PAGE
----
As COVID-19 continues to impact travel and availability of public lands, please make sure to CHECK and FOLLOW all federal, state, provincial and local closures and public health requirements.
Stan’s Overlook Rattlesnake Mountain Hike
Posted On May 8, 2019
Share this post!
Stan’s Overlook is a mellow and less crowded alternative to Rattlesnake Ledge on the opposite side of Rattlesnake Mountain. Part of a ten mile trail across Rattlesnake Mountain, it criss crosses with mountain bike trails but the hiker trails are mostly separated. Four miles round trip with approximately 1000 feet of elevation gain.
Is Stan’s Overlook on Rattlesnake Mountain right for me?
If you’re looking for a less crowded alternative to Rattlesnake Ledge in the same area with a similar view, and don’t mind dodging a few mountain bikes at the trailhead this is a good hike for all year and any weather. I enjoyed it recently on an extremely foggy and wet day where you couldn’t see the view at all, but the solitude and convenience of it’s location totally made up for that!
What time of year is good for Stan’s Overlook?
Any time! This is what makes it so great. I hiked it recently on a cold, rainy, foggy day and I really enjoyed it. With the view it would be even better. I did wear rubber boots (like I often do) as it was a bit muddy in places with all the rain.
Where is Stan’s Overlook Rattlesnake Mountain?
The trailhead for Stan’s Overlook is at the opposite end of the Rattlesnake Mountain trail from Rattlesnake ledge. To get there, take exit 27 from I-90 (between Issaquah and North Bend), turning right at the bottom of the exit ramp. This road takes you straight there in just under a mile. Turn right into the parking lot that has a sign for needing a Discover Pass (you need a Discover Pass here). This is just before you enter the parking area for Snoqualmie Point park.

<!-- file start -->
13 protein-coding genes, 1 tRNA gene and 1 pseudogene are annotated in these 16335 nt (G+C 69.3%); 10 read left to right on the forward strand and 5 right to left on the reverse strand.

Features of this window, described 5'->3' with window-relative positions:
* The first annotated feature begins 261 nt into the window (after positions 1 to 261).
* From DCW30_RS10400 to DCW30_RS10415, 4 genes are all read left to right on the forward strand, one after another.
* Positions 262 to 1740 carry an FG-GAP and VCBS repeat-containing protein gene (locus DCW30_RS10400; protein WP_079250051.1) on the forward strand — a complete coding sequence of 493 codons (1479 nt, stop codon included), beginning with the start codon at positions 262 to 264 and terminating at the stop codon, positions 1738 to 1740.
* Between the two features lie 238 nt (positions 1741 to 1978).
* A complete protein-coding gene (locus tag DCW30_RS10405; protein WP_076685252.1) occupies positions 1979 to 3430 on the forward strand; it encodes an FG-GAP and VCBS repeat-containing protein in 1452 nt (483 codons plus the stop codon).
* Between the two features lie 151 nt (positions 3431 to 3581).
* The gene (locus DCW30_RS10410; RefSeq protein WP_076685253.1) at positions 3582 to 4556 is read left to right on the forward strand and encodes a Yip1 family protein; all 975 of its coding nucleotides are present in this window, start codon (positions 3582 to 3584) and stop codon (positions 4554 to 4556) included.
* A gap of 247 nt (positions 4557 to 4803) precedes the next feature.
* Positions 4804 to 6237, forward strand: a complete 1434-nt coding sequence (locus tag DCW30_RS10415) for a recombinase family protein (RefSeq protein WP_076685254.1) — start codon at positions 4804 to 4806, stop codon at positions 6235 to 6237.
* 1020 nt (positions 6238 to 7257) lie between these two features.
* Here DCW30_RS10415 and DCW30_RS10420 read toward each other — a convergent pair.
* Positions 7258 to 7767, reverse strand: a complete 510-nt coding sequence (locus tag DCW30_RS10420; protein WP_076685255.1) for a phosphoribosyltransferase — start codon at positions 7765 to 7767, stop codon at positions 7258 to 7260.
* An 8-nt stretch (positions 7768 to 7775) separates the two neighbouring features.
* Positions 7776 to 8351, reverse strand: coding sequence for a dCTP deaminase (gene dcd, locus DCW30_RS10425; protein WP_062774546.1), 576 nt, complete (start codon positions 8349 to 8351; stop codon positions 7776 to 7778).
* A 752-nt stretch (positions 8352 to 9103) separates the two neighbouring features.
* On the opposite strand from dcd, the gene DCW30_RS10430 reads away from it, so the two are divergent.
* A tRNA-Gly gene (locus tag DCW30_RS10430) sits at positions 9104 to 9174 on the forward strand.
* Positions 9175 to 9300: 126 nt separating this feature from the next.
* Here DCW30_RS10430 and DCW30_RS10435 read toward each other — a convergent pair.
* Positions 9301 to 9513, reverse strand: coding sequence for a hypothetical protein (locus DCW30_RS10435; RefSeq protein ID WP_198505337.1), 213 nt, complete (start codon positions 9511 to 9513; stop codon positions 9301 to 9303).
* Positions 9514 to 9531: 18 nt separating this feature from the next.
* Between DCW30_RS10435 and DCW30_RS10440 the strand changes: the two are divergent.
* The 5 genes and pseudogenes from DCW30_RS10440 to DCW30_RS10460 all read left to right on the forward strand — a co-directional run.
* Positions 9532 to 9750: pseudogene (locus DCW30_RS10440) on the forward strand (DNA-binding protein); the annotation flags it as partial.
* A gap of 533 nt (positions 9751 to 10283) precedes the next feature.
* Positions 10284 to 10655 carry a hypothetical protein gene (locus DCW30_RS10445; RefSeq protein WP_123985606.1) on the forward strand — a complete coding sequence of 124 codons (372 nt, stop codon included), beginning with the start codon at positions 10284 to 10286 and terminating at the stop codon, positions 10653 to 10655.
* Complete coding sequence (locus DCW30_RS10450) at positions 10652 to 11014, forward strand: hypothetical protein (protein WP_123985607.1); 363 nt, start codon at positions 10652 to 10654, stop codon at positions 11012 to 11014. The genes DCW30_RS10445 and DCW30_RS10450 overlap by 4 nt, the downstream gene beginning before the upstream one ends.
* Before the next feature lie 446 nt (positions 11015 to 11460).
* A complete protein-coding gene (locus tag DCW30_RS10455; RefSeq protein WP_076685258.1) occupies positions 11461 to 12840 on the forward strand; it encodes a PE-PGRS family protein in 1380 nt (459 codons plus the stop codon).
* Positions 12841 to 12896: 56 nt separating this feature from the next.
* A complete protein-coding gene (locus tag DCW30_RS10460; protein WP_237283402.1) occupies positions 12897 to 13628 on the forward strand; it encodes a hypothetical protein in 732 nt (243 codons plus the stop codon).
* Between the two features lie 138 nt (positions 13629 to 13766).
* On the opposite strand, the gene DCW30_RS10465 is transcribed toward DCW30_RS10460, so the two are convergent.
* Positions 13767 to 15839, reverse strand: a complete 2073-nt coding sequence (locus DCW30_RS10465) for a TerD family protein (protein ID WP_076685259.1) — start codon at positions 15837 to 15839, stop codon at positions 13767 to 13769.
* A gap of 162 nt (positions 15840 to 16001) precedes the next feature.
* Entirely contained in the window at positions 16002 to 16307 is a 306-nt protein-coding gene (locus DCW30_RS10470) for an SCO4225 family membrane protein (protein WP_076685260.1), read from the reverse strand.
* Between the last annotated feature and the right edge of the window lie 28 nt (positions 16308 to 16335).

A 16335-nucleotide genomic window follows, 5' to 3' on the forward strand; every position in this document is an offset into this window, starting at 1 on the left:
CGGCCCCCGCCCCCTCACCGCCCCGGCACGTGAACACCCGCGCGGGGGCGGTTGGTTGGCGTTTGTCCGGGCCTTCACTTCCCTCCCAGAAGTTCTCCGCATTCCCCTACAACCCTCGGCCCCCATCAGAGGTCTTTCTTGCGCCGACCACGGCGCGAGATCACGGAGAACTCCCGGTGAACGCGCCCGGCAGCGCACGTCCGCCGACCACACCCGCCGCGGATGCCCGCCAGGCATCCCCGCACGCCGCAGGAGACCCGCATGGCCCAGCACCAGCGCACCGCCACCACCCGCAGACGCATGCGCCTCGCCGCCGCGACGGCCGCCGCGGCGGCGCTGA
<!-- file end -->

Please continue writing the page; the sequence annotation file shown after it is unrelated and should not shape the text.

Don’t be put off by mountain bikers in the parking lot! You’ll only share the trail with them for a few hundred yards (I think mountain biking is great, but I’m not wild about sharing the trail with them, especially with my puppy who is still learning leash walking!). There are a few places where you will cross their trail or be on it for a very short distance, not a big deal at all.
You’ll go a couple hundred yards up the trail and here the bike trail separates. There is a big sign about mountain biking, the hiking trail is marked and ahead of you. The first half of the trail is wider, the second half is a little narrower but still plenty of room to not get too wet brushing against the vegetation on a rainy day! A few times you will cross the mountain bike trails, but the intersections are marked. Keep following the signs towards Stan’s Overlook (no idea who Stan was!) and Grand Prospect. Towards the end, I thought I had missed it because Stan’s Overlook dropped off the last sign and it said “Grand Prospect” only. I couldn’t see any other trails (other than a mountain bike one) so decided to go a bit farther. I’m glad I stuck with it because the overlook was not too much farther. When you are almost there, there’s a junction with a mountain bike trail and a sign. Follow the mountain bike trail for less than a quarter mile and you’ll come to a picnic area with a great view (or fog, lol). Once you’ve had your rest and your snacks and taken in the view, head back down the way you came!
Hi! I'm Jennie. I’m a fourth generation Seattleite who lived in Alaska for 7 years. I've been a tour guide in both Alaska and Washington and I love to share the places I love with visitors, newcomers and my fellow locals. I’m so glad to have you along on the journey to experience your best low key adventure in Washington, Alaska and Western Canada!